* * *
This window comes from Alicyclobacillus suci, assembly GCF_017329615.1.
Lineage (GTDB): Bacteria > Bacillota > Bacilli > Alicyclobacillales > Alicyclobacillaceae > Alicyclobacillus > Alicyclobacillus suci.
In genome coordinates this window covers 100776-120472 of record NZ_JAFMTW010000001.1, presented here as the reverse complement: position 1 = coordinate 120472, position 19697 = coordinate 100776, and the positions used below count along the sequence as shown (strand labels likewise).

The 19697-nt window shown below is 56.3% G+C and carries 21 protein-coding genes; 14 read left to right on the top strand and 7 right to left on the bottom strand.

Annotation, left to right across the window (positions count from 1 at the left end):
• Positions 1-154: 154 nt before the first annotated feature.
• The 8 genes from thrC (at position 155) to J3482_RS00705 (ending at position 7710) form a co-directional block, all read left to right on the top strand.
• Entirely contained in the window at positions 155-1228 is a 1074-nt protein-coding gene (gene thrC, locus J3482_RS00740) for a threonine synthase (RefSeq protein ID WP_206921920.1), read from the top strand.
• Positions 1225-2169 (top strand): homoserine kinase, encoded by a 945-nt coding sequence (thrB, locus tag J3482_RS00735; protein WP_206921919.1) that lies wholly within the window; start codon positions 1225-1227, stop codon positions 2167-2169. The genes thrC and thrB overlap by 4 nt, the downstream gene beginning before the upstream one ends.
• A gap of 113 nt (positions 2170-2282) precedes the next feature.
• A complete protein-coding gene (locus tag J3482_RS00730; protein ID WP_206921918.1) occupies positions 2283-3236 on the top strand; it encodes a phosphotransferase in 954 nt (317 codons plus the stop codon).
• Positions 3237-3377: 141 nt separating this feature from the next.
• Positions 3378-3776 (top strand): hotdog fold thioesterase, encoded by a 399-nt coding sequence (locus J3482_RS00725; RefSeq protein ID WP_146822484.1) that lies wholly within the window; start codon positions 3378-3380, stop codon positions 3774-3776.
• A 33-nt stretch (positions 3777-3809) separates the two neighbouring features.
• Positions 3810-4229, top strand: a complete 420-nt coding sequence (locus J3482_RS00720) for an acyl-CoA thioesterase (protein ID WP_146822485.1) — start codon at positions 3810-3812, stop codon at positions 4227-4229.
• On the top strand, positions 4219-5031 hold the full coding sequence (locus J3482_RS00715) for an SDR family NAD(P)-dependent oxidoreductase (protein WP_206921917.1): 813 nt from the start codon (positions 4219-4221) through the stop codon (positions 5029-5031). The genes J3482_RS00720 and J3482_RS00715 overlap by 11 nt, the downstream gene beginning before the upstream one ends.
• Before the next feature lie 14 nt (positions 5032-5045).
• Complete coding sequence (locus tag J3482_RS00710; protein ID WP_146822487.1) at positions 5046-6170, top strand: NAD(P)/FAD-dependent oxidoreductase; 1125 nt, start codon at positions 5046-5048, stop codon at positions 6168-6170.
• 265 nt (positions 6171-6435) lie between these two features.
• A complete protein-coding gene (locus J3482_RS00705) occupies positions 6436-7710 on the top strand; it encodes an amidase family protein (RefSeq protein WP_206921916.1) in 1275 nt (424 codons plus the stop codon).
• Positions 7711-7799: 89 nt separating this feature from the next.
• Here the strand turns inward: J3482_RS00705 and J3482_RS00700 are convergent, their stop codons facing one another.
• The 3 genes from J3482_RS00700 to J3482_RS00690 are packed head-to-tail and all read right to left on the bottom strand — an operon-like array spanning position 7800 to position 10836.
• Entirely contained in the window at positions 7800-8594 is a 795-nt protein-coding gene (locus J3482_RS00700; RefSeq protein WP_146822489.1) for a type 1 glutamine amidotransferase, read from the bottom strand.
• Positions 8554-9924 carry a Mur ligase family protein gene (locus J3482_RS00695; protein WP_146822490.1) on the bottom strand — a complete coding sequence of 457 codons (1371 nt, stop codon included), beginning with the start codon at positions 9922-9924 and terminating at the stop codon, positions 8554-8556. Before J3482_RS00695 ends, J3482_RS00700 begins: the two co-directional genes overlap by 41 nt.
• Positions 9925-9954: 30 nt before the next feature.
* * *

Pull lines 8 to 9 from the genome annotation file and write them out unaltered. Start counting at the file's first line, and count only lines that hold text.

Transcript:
• Entirely contained in the window at positions 155-1228 is a 1074-nt protein-coding gene (gene thrC, locus J3482_RS00740) for a threonine synthase (RefSeq protein ID WP_206921920.1), read from the top strand.
• Positions 1225-2169 (top strand): homoserine kinase, encoded by a 945-nt coding sequence (thrB, locus tag J3482_RS00735; protein WP_206921919.1) that lies wholly within the window; start codon positions 1225-1227, stop codon positions 2167-2169. The genes thrC and thrB overlap by 4 nt, the downstream gene beginning before the upstream one ends.